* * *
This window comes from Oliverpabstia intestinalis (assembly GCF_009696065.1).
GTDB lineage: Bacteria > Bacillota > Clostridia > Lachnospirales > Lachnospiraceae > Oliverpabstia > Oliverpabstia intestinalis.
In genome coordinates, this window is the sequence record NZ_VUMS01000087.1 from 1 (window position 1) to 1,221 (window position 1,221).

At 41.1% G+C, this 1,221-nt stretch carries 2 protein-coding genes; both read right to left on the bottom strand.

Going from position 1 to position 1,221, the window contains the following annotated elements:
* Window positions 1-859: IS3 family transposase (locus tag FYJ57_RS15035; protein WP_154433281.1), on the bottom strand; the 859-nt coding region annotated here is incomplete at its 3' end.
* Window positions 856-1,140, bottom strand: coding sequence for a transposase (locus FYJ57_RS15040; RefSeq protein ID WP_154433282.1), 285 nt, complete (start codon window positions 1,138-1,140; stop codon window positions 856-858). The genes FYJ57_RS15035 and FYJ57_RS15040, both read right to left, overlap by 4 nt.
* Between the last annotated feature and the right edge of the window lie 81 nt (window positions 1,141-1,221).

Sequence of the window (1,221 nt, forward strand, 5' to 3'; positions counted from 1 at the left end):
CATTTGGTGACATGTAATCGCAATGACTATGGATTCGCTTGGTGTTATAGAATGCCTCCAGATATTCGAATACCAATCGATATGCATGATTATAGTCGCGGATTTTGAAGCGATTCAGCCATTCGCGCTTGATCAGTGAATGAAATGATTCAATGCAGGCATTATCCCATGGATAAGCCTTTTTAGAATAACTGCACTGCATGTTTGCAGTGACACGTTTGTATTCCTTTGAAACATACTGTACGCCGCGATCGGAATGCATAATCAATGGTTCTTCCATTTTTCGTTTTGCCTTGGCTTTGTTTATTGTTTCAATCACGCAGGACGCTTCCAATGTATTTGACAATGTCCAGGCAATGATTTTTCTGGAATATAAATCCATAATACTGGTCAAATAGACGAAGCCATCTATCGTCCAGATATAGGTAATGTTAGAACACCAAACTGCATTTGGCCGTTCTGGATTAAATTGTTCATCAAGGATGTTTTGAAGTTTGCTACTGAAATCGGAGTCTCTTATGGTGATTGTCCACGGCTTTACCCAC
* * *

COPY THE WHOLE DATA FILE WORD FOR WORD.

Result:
This window comes from Oliverpabstia intestinalis (assembly GCF_009696065.1).
GTDB lineage: Bacteria > Bacillota > Clostridia > Lachnospirales > Lachnospiraceae > Oliverpabstia > Oliverpabstia intestinalis.
In genome coordinates, this window is the sequence record NZ_VUMS01000087.1 from 1 (window position 1) to 1,221 (window position 1,221).

At 41.1% G+C, this 1,221-nt stretch carries 2 protein-coding genes; both read right to left on the bottom strand.

Going from position 1 to position 1,221, the window contains the following annotated elements:
* Window positions 1-859: IS3 family transposase (locus tag FYJ57_RS15035; protein WP_154433281.1), on the bottom strand; the 859-nt coding region annotated here is incomplete at its 3' end.
* Window positions 856-1,140, bottom strand: coding sequence for a transposase (locus FYJ57_RS15040; RefSeq protein ID WP_154433282.1), 285 nt, complete (start codon window positions 1,138-1,140; stop codon window positions 856-858). The genes FYJ57_RS15035 and FYJ57_RS15040, both read right to left, overlap by 4 nt.
* Between the last annotated feature and the right edge of the window lie 81 nt (window positions 1,141-1,221).

Sequence of the window (1,221 nt, forward strand, 5' to 3'; positions counted from 1 at the left end):
CATTTGGTGACATGTAATCGCAATGACTATGGATTCGCTTGGTGTTATAGAATGCCTCCAGATATTCGAATACCAATCGATATGCATGATTATAGTCGCGGATTTTGAAGCGATTCAGCCATTCGCGCTTGATCAGTGAATGAAATGATTCAATGCAGGCATTATCCCATGGATAAGCCTTTTTAGAATAACTGCACTGCATGTTTGCAGTGACACGTTTGTATTCCTTTGAAACATACTGTACGCCGCGATCGGAATGCATAATCAATGGTTCTTCCATTTTTCGTTTTGCCTTGGCTTTGTTTATTGTTTCAATCACGCAGGACGCTTCCAATGTATTTGACAATGTCCAGGCAATGATTTTTCTGGAATATAAATCCATAATACTGGTCAAATAGACGAAGCCATCTATCGTCCAGATATAGGTAATGTTAGAACACCAAACTGCATTTGGCCGTTCTGGATTAAATTGTTCATCAAGGATGTTTTGAAGTTTGCTACTGAAATCGGAGTCTCTTATGGTGATTGTCCACGGCTTTACCCAC